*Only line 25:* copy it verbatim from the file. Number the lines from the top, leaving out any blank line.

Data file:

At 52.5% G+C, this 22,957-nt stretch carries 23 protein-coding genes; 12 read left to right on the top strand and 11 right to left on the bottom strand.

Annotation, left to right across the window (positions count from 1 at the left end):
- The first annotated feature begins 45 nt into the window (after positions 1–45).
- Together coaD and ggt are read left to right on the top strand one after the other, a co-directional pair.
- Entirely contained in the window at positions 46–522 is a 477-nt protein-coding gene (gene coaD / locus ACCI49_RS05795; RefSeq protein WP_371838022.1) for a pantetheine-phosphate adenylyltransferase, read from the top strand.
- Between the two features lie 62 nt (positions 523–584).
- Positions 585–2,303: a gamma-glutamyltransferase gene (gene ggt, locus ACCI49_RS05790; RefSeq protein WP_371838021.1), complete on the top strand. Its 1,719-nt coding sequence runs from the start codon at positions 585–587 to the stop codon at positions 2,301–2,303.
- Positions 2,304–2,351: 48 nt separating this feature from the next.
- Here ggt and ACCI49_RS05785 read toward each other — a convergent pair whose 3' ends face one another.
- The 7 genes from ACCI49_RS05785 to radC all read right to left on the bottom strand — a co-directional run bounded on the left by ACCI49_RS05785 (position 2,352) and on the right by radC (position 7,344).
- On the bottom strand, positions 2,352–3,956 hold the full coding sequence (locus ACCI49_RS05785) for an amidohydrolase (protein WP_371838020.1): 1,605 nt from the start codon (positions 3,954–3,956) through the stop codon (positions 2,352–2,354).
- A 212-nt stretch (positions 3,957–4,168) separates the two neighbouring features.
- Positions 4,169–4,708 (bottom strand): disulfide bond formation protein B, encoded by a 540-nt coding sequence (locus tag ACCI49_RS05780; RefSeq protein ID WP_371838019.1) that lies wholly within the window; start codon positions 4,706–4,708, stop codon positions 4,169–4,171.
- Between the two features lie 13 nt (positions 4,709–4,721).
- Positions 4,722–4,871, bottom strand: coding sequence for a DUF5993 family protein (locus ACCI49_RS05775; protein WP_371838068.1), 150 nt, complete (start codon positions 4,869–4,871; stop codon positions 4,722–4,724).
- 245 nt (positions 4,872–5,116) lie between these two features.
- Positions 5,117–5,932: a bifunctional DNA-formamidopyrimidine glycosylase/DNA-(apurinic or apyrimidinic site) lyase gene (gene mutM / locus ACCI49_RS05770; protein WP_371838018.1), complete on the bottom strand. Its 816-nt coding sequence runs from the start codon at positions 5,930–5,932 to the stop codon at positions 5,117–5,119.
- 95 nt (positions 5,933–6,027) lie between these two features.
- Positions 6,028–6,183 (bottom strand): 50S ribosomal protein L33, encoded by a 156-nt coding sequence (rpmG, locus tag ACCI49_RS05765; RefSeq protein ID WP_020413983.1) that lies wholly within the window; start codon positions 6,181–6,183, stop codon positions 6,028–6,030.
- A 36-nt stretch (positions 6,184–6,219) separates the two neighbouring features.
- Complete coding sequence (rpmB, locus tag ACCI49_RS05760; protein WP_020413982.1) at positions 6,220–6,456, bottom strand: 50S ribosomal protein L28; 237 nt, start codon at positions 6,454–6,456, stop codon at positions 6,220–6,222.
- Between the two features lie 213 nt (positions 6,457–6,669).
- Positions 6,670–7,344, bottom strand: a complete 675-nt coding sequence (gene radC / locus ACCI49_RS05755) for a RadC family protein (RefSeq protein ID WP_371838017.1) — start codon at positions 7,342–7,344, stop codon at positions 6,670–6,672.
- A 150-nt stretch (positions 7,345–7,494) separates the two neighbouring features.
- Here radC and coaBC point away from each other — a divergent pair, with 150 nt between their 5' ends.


- Here radC and coaBC point away from each other — a divergent pair, with 150 nt between their 5' ends.